The children learned from Picasso how to pattern, how to flatten, and how to select key color shapes to make their pictures.  They used certain details of my dress, my hair, and my visual quality in general as starting points.  Their pictures are a result of their experience of me (the subject) and Picasso (a way of seeing—a tradition).

The transformation of subject into color along with adaptation of tradition for visual ideas fuels picture making. 

I learned this years ago when my daughter, then 8 years old, worked in my studio along with several of her friends.  I showed them H.P. then as well, and they hated it.  They told me it was “ugly.”   I tried to argue that, in the picture, Hélène was not a woman, just a color shape.  “If she looked like this in real life,” I said, “you could call her ugly.”  But this is a picture; it is not her.  They were not convinced.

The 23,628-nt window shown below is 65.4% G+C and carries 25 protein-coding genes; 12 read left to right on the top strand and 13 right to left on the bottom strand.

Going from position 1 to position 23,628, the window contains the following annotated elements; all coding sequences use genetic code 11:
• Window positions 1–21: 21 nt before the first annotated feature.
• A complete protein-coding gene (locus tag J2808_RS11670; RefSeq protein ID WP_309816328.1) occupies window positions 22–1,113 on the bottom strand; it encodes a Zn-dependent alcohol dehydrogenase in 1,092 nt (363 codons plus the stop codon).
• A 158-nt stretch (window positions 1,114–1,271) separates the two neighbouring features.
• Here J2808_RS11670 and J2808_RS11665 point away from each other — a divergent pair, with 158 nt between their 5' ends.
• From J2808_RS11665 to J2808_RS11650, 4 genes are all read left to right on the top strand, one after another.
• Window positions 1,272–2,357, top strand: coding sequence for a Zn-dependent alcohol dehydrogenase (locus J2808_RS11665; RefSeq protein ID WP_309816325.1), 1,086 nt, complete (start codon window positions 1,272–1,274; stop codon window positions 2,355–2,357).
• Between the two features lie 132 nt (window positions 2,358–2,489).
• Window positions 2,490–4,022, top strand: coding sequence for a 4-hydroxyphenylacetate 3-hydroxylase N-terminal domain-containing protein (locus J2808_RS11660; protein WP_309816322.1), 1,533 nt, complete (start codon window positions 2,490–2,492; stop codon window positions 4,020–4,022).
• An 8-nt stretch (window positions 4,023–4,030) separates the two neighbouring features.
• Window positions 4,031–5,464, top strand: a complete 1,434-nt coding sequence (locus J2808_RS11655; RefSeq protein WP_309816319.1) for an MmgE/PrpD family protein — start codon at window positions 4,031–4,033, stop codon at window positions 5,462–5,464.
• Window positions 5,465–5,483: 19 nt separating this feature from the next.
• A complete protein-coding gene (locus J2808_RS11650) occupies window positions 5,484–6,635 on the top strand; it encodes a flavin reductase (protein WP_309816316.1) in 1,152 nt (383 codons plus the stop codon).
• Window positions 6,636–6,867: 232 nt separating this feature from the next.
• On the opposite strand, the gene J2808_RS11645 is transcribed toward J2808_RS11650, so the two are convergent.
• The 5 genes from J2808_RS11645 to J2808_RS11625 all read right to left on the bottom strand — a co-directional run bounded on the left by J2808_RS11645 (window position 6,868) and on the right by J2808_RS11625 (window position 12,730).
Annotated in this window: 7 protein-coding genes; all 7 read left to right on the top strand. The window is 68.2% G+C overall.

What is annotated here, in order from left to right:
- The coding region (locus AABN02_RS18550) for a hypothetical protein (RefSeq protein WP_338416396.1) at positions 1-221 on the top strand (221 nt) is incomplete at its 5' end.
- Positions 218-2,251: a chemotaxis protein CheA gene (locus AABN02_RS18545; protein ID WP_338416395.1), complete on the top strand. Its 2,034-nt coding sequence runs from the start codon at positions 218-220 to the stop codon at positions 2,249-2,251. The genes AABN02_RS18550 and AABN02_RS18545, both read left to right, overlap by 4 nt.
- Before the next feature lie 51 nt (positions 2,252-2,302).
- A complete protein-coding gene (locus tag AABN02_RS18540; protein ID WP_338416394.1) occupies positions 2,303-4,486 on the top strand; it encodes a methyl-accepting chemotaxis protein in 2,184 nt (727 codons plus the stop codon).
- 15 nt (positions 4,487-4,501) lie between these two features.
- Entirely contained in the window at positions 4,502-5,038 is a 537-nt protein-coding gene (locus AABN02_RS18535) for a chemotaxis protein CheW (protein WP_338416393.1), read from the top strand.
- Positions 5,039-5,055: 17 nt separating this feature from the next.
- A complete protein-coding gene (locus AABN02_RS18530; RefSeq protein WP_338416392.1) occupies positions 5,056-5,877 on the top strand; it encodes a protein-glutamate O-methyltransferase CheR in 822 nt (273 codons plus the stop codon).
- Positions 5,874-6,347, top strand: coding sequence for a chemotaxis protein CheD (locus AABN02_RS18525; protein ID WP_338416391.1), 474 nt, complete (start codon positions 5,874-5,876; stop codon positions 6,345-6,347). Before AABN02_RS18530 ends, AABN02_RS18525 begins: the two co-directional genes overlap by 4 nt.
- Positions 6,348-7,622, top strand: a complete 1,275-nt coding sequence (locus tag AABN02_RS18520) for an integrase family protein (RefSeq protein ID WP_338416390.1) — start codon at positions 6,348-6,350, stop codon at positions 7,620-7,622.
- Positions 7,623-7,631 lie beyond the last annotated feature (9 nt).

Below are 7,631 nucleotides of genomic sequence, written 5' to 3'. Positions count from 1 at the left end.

Months later, my daughter used two Raggedy Ann and Andy dolls as a subject.

Using watercolors, she painted this picture:

When I suggested to her that her picture was “informed” by what she had seen in Picasso’s, she claimed she never had seen a Picasso portrait.  I had to produce it again and show it to her. Then she argued hers was nothing like Picasso’s, that Picasso’s was ugly, and she hated it, and hers was just the way the dolls looked, just the way she saw them.

The compressed space, the repetition of patterns, the overlapping units of “hair,” the stark simplicity of the cubist arrangement, all of that, according to her, was just the way it looked.

Consider what she said.  She said she saw those dolls just the way they were, just the way they looked. 

I call this “informed perception.”  She learned to see through Picasso’s eyes, and that “seeing” transformed her subject into a picture idea.  No one else in that class “saw” those dolls the way she did, nor did I until she made her picture.  While she believed she was literally copying them, you can see how she made a color statement.  Her vision had been “educated” and she “saw” what she decided to see.

While this may sound mysterious and bizarre, it is neither.  Artists see this way every time they make a picture, and you need to learn to see this way to understand their work.

Consider another example concerning the use of subject.  When I told you before the subject did not determine what the picture is, this is also true in other art forms.